Effects of chlortetracycline (CTC) and Revalor-S on the growth performance and carcass quality traits of finishing beef steers

Kitts, S.E.; Harmon, D.L.; Vanzant, E.S.; McLeod, K.R.

Journal of Animal and Veterinary Advances 5(1): 70-76

2006


Accession: 004423238

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Abstract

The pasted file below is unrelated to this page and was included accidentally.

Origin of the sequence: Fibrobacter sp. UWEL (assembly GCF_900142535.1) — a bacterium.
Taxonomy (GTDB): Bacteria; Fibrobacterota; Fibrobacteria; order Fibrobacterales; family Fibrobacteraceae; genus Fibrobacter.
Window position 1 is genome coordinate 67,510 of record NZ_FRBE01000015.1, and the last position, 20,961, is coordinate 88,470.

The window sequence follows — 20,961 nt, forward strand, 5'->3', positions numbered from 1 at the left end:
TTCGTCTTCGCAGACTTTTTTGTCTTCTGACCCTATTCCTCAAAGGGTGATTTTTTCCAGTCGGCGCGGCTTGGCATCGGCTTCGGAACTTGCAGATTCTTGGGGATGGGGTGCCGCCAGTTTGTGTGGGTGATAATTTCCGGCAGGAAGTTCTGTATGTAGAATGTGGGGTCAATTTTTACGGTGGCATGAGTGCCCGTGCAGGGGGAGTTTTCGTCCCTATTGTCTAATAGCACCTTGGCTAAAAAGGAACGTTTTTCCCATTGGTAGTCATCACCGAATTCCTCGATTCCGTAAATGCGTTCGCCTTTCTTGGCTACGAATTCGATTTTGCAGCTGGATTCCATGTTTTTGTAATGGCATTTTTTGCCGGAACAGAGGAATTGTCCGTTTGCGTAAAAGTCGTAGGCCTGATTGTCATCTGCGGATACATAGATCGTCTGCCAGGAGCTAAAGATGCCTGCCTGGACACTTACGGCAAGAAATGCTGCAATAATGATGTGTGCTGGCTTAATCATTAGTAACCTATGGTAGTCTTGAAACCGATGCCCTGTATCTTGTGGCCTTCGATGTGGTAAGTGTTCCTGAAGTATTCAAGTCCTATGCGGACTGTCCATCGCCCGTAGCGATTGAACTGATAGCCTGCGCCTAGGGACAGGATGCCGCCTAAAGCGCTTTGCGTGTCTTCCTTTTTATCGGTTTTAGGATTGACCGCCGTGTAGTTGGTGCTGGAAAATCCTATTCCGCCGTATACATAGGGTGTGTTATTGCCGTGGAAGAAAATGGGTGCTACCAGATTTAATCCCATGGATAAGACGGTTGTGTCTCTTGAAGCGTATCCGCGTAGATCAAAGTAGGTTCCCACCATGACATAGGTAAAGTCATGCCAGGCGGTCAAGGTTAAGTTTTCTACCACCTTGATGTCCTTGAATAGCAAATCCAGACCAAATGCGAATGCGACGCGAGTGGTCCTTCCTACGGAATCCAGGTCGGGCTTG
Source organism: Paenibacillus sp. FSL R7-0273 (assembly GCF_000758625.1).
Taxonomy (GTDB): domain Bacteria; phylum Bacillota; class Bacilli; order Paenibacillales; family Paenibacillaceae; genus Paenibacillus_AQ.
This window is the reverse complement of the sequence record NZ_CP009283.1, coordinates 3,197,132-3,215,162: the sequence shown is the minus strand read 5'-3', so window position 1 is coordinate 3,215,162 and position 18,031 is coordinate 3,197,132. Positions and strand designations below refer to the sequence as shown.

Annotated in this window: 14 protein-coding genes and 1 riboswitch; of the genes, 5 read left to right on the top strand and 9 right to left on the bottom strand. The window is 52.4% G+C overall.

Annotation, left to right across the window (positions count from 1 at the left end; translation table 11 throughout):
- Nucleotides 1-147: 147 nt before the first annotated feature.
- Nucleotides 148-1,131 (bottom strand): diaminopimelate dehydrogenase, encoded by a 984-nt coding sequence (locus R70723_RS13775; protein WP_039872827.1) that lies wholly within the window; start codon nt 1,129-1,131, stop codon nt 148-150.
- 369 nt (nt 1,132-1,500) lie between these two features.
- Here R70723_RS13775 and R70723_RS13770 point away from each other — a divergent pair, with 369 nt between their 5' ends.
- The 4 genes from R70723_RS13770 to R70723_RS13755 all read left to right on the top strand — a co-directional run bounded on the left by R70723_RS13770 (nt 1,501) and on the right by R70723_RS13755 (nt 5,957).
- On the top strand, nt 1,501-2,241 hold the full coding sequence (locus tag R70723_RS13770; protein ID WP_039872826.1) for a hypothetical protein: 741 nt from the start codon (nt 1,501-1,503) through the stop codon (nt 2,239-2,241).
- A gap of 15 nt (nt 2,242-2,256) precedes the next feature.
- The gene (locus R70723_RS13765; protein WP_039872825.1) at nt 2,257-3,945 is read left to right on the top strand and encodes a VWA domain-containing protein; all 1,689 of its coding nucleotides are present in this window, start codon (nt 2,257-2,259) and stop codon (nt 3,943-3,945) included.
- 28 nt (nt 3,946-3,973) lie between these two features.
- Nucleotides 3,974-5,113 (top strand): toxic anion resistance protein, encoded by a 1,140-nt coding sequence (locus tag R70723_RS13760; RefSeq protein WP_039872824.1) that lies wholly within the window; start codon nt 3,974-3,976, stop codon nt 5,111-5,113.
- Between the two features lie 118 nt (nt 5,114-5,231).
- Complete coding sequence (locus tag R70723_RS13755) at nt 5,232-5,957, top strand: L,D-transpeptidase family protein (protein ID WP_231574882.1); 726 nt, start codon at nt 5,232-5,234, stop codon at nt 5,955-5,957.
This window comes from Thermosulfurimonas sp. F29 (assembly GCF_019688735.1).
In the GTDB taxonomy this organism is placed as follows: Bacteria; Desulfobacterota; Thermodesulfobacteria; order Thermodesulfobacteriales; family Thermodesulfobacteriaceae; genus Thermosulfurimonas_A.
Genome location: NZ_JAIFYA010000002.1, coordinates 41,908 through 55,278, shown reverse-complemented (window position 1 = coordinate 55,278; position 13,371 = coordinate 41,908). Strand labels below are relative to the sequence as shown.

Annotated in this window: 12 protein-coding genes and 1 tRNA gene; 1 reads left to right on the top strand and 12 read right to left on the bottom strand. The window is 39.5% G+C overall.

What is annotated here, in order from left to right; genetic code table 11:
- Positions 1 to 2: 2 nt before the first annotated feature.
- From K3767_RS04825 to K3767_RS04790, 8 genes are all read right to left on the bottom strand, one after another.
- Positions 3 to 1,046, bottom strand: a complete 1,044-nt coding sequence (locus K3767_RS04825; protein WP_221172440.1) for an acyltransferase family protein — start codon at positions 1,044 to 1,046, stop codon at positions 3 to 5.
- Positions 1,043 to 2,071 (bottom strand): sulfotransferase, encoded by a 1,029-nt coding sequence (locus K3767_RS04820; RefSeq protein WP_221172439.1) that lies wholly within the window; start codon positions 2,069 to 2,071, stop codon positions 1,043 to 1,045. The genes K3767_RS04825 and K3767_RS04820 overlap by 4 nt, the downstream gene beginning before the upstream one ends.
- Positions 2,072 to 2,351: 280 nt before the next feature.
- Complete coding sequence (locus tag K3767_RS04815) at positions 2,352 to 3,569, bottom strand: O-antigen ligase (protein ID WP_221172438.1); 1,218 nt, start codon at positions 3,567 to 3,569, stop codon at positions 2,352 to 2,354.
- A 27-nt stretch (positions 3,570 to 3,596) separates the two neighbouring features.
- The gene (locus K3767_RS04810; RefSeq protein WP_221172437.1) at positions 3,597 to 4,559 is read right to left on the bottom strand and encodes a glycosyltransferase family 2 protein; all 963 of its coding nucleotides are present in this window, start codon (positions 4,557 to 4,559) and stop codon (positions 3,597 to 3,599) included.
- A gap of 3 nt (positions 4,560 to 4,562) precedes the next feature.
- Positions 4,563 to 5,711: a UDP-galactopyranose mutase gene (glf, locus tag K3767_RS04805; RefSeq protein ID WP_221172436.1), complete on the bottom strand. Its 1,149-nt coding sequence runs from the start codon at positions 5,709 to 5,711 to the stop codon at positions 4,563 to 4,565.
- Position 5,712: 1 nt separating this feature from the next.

The objective of the current study was to ascertain the effects of chlortetracycline (CTC) and Revalor-S, both alone and in combination, on the growth performance and carcass merit of finishing beef steers. Ninety-six English-Continental crossbred steers (401+or-1 kg) were blocked according to body weight (BW) and pens were assigned randomly to a 2x2 factorial arrangement of treatments of either 0 or 39.6 ppm (DM basis) CTC/day with and without Revalor-S. Steers received ad libitum amounts of a 90:10 concentrate-forage diet formulated to provide 105% of the Metabolizable Protein (MP) requirement for steers gaining 1.60 kg/day during days 1-62 and 1.20 kg/day during days 63-139. Steers were slaughtered on days 126 or 140 to determine carcass quality characteristics. Growth and feedlot performance data were adjusted to reflect a 139-day feeding period. During days 1-84 of the experiment, Revalor-S increased average daily gain (ADG; p<=0.01) by an average of 25% and efficiency of gain (p>=0.004) by an average of 27% relative to non-implanted steers. There were no effects (p<=0.13) of CTC on ADG or feed efficiency during days 1-84; however, dry matter intake (DMI) decreased (p<=0.01) during days 29-56 for steers receiving CTC compared to those receiving no CTC. During days 85-139, there was an interaction (p<=0.07) between CTC and implant for ADG and feed efficiency. In the absence of CTC, implanted steers gained an average of 0.74 kg/day more BW (p<=0.02) and 60% more efficiently (p<=0.02) than non-implanted steers. However, in the presence of CTC, there was no effect (p<=0.13) of implant. Treatment did not affect carcass quality (p<=0.22). Across the 139-day feeding period, implant increased ADG (p<0.0001), while CTC decreased DMI (p<=0.02). Efficiency of BW gain was greater for implanted steers in the absence, but not in the presence, of CTC (CTC x implant interaction, p<=0.03). This experiment shows that Revalor-S increases ADG, while efficiency of gain is partially diminished when subtherapeutic levels of CTC are fed in conjunction with this implant.